TOMBS
   Etruscan funerary architecture and furniture used to dominate all perceptions of the Etruscans and there is a wealth of information about tombs. A distinctive feature of tombs is that they are generally placed on the approaches to cities and smaller communities, although visible points along roads are another prefered location. One major exception to this rule is the discovery of burials dating to about 800 BC among foundation deposits of the very city of Tarquinia itself, including possible human sacrifice. Early tombs from the Villanovan period contain many cremations, although the relative proportion to inhumation varies between 90 percent in Tarquinia and 30 percent at Veii, even if this is partly dependent on the later date of many of the tombs at Veii. The custom of cremation was generally retained longer in the northern parts of Etruria. Inhumation became the dominant custom in the southern cities (e.g., Caere and Tarquinia). The structures of early tombs are simple containers for cremation urns. The later tombs comprise more elaborate houses for the dead, filled with rich assemblages for feasting and placed within the distinctive tomb architecture of the individual city. These tombs were collected in groups that can be characterized as cities of the dead, most notably in the Banditaccia cemetery of Caere. At Tarquinia, women and younger individuals appear to be underrepresented in burials, suggesting a different burial practice in this part of the community and perhaps also a different status. More details of the distinctive features of tombs are given in conjunction with individual cities (e.g., Caere, Orvieto, Populonia, Tarquinia, Vulci).

Historical Dictionary of the Etruscans. .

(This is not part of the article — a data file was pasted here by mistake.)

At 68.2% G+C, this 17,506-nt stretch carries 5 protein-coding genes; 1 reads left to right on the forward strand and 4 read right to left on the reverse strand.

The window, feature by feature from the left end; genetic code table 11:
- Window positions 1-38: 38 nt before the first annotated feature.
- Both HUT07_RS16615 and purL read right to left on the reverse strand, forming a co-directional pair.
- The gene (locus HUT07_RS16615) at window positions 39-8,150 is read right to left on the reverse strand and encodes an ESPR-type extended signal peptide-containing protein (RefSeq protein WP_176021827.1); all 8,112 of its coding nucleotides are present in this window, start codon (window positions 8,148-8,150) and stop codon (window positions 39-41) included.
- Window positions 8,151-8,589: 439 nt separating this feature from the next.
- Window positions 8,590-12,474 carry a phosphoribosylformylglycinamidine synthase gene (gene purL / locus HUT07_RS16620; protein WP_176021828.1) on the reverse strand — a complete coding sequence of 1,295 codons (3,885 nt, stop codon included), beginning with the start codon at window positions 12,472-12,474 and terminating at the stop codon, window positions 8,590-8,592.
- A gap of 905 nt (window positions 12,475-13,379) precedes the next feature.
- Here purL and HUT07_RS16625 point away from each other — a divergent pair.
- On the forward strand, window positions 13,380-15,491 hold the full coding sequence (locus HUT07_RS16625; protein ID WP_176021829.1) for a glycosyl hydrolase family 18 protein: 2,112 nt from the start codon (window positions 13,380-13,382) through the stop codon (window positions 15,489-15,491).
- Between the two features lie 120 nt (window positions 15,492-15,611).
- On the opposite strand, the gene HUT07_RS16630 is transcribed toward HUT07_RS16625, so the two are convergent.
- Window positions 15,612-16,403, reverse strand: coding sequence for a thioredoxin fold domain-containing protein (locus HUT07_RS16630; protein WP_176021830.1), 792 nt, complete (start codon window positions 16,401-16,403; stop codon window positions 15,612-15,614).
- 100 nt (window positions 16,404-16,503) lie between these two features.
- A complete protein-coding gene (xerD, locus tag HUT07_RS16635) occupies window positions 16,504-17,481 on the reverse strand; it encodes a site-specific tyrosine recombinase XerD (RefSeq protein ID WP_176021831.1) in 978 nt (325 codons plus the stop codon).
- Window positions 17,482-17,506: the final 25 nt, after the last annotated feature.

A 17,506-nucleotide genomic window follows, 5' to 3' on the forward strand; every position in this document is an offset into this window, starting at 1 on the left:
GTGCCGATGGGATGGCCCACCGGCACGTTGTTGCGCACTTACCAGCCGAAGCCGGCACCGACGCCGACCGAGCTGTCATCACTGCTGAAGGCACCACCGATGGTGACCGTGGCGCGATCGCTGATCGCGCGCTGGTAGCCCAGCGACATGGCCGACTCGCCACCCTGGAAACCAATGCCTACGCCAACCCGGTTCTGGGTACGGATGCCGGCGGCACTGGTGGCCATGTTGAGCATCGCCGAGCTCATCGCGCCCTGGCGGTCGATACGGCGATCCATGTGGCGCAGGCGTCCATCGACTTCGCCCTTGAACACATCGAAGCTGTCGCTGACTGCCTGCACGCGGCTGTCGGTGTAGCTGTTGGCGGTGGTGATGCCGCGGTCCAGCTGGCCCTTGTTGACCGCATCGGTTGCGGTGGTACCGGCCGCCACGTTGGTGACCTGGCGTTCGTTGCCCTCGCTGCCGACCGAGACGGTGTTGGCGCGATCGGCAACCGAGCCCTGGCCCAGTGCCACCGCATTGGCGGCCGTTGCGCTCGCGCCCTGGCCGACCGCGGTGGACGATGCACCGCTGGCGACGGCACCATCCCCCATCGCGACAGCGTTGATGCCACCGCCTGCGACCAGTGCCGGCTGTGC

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  • Tombs — Francis Leonard Tombs, Baron Tombs (* 17. Mai 1924) ist ein britischer Politiker. Er ist seit 1990 Mitglied des House of Lords. Tombs betätigte sich in der Energiewirtschaft und war in den 1970er Jahren Vorsitzender des Versorgungsunternehmens… …   Deutsch Wikipedia

  • Tombs —     Mastaba: From c.3400 BC, these were built for the ruling classes; they consisted of an underground substructure (a brick lined pit to accommodate the burial), and a superstructure (to mark the grave above ground and to provide storage for… …   Ancient Egypt

  • Tombs —    Of the Hebrews were generally excavated in the solid rock, or were natural caves. Mention is made of such tombs in Judg. 8:32; 2 Sam. 2:32; 2 Kings 9:28; 23:30. They were sometimes made in gardens (2 Kings 21:26; 23:16; Matt. 27:60). They are… …   Easton's Bible Dictionary

  • tombs —    As was the case in other ancient civilizations, the peoples of ancient Mesopotamia interred their dead in graves or tombs of varying size and splendor. They also placed grave goods, such as food, clothes, tools, weapons, and musical… …   Ancient Mesopotamia dictioary

  • tombs — Jewish dead were always buried, and skeletons of the 1st cent. CE of crucified victims have been discovered in a cemetery in Jerusalem. If burial took place in a grave, it would be covered with stones after the interment. Larger tombs, or… …   Dictionary of the Bible

  • Tombs — Recorded in over two hundred spelling forms ranging from the British Tomas and Thomas, the Italian Tommasi and Toma, the German Thom, Thomas, Thoma, Thumm, and Thome, the Slavonic Tomaschek, the Russian Fominov, the Belorussian Tomich and Khomich …   Surnames reference

  • Tombs — old New York City Prison on the Lower East Side, connected to the Criminal Courts Building by a Bridge of Sighs …   Eponyms, nicknames, and geographical games

  • tombs — tuːm n. vault, grave …   English contemporary dictionary

  • TOMBS — …   Useful english dictionary

  • Tombs of the Nobles — are a collective term applied to tombs of workers, foremen’s, priests, soldiers, officials, viziers, princes etc. usually located in the area of a major ancient site in Egypt.* Tombs of the Nobles (Luxor) mdash; a number of tomb areas on the West …   Wikipedia

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